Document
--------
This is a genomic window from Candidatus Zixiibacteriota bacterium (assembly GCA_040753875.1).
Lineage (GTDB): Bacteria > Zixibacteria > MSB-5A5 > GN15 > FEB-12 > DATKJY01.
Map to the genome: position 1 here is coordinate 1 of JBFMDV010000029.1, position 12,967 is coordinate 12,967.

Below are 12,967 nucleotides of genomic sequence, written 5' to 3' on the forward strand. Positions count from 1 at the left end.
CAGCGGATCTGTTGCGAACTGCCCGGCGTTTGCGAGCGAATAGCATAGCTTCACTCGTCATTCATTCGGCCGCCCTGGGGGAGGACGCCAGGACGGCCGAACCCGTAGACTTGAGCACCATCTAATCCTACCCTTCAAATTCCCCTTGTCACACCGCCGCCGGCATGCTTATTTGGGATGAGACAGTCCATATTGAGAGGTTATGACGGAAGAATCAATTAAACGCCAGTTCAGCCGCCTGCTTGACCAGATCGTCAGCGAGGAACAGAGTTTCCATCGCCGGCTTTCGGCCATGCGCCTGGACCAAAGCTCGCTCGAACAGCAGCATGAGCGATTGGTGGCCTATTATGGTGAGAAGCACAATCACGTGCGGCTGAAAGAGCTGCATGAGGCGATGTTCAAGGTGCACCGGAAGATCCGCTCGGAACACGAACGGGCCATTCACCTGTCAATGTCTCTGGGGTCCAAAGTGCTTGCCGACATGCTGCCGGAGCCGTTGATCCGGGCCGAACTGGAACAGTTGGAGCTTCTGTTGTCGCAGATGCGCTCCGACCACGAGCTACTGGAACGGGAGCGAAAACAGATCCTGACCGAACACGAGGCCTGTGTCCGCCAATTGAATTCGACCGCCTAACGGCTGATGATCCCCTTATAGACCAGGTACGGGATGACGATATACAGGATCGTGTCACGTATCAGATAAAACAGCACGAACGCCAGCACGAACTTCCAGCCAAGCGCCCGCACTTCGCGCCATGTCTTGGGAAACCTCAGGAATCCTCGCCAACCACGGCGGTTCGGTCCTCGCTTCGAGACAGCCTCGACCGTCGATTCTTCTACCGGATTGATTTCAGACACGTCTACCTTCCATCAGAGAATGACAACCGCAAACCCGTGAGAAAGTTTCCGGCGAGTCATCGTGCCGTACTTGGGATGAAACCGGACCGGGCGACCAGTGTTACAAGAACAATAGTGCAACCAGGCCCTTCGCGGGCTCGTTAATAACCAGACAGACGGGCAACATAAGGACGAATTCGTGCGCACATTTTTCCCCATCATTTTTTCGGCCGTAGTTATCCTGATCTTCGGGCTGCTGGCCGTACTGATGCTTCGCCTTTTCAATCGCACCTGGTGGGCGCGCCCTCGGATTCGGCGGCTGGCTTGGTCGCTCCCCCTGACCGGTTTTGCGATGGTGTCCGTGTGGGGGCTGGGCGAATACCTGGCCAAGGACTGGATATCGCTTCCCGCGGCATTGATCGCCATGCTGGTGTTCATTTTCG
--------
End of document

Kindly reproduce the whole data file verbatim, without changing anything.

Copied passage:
This is a genomic window from Candidatus Zixiibacteriota bacterium (assembly GCA_040753875.1).
Lineage (GTDB): Bacteria > Zixibacteria > MSB-5A5 > GN15 > FEB-12 > DATKJY01.
Map to the genome: position 1 here is coordinate 1 of JBFMDV010000029.1, position 12,967 is coordinate 12,967.

Below are 12,967 nucleotides of genomic sequence, written 5' to 3' on the forward strand. Positions count from 1 at the left end.
CAGCGGATCTGTTGCGAACTGCCCGGCGTTTGCGAGCGAATAGCATAGCTTCACTCGTCATTCATTCGGCCGCCCTGGGGGAGGACGCCAGGACGGCCGAACCCGTAGACTTGAGCACCATCTAATCCTACCCTTCAAATTCCCCTTGTCACACCGCCGCCGGCATGCTTATTTGGGATGAGACAGTCCATATTGAGAGGTTATGACGGAAGAATCAATTAAACGCCAGTTCAGCCGCCTGCTTGACCAGATCGTCAGCGAGGAACAGAGTTTCCATCGCCGGCTTTCGGCCATGCGCCTGGACCAAAGCTCGCTCGAACAGCAGCATGAGCGATTGGTGGCCTATTATGGTGAGAAGCACAATCACGTGCGGCTGAAAGAGCTGCATGAGGCGATGTTCAAGGTGCACCGGAAGATCCGCTCGGAACACGAACGGGCCATTCACCTGTCAATGTCTCTGGGGTCCAAAGTGCTTGCCGACATGCTGCCGGAGCCGTTGATCCGGGCCGAACTGGAACAGTTGGAGCTTCTGTTGTCGCAGATGCGCTCCGACCACGAGCTACTGGAACGGGAGCGAAAACAGATCCTGACCGAACACGAGGCCTGTGTCCGCCAATTGAATTCGACCGCCTAACGGCTGATGATCCCCTTATAGACCAGGTACGGGATGACGATATACAGGATCGTGTCACGTATCAGATAAAACAGCACGAACGCCAGCACGAACTTCCAGCCAAGCGCCCGCACTTCGCGCCATGTCTTGGGAAACCTCAGGAATCCTCGCCAACCACGGCGGTTCGGTCCTCGCTTCGAGACAGCCTCGACCGTCGATTCTTCTACCGGATTGATTTCAGACACGTCTACCTTCCATCAGAGAATGACAACCGCAAACCCGTGAGAAAGTTTCCGGCGAGTCATCGTGCCGTACTTGGGATGAAACCGGACCGGGCGACCAGTGTTACAAGAACAATAGTGCAACCAGGCCCTTCGCGGGCTCGTTAATAACCAGACAGACGGGCAACATAAGGACGAATTCGTGCGCACATTTTTCCCCATCATTTTTTCGGCCGTAGTTATCCTGATCTTCGGGCTGCTGGCCGTACTGATGCTTCGCCTTTTCAATCGCACCTGGTGGGCGCGCCCTCGGATTCGGCGGCTGGCTTGGTCGCTCCCCCTGACCGGTTTTGCGATGGTGTCCGTGTGGGGGCTGGGCGAATACCTGGCCAAGGACTGGATATCGCTTCCCGCGGCATTGATCGCCATGCTGGTGTTCATTTTCG